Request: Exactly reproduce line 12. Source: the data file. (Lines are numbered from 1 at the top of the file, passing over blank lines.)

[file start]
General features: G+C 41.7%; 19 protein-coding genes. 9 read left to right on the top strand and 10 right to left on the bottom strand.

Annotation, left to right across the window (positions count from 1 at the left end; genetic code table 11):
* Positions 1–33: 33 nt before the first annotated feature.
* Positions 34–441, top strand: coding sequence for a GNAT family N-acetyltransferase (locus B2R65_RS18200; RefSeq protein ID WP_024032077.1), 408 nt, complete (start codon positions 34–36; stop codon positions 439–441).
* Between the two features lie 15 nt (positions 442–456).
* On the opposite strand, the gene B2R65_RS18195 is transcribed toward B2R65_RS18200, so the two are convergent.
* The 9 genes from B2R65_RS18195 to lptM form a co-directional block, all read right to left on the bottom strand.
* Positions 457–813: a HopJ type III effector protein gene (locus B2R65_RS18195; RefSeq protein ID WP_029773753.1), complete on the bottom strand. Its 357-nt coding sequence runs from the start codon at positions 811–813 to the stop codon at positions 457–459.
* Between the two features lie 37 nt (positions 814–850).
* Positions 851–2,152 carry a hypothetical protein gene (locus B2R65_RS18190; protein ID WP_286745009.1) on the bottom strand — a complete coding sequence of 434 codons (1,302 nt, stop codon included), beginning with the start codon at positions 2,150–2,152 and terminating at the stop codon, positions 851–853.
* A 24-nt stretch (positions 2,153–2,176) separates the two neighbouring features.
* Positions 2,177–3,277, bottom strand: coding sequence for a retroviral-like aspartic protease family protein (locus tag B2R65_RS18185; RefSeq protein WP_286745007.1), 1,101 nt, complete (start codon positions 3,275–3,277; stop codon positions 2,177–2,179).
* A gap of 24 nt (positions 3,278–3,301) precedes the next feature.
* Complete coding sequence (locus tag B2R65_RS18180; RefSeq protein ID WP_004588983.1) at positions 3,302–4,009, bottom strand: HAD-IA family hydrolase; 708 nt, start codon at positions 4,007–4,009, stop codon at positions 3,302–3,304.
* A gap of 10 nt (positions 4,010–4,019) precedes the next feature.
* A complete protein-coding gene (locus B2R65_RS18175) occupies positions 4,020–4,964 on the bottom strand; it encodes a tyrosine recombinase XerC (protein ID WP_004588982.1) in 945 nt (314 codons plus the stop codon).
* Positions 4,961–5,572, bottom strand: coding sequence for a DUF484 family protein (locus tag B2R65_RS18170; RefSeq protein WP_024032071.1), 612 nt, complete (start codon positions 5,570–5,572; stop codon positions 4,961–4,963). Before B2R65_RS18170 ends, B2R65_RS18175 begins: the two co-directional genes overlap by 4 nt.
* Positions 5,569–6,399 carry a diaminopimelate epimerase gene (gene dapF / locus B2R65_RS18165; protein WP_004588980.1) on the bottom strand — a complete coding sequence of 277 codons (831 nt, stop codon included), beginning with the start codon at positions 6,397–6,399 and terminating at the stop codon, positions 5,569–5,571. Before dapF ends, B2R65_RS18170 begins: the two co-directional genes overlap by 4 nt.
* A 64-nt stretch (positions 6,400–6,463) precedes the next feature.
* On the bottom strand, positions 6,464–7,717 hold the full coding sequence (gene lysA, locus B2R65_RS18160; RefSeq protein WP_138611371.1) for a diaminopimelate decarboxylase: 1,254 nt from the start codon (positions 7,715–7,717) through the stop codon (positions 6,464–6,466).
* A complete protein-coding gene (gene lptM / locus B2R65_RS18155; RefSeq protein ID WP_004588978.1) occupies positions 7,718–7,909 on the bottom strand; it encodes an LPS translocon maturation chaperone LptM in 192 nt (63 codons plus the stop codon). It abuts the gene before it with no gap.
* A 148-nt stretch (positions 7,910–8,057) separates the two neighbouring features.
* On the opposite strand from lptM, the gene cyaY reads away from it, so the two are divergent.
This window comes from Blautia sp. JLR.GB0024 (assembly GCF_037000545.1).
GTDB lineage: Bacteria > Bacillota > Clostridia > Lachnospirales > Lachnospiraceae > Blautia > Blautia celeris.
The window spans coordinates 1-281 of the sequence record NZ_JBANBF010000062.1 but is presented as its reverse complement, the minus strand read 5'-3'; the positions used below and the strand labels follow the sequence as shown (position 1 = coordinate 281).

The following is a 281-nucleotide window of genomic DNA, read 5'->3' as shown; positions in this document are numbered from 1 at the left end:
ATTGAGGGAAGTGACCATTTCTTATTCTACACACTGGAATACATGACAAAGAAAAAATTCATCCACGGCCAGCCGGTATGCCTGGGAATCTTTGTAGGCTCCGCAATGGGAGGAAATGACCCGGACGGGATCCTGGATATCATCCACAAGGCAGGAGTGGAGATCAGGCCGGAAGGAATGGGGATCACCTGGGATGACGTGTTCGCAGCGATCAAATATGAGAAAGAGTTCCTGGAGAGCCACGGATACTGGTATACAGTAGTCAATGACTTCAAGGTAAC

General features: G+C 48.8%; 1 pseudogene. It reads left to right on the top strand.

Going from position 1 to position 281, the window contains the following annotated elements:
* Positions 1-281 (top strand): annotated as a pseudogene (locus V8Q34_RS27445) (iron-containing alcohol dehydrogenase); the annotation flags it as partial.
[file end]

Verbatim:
* Positions 2,177–3,277, bottom strand: coding sequence for a retroviral-like aspartic protease family protein (locus tag B2R65_RS18185; RefSeq protein WP_286745007.1), 1,101 nt, complete (start codon positions 3,275–3,277; stop codon positions 2,177–2,179).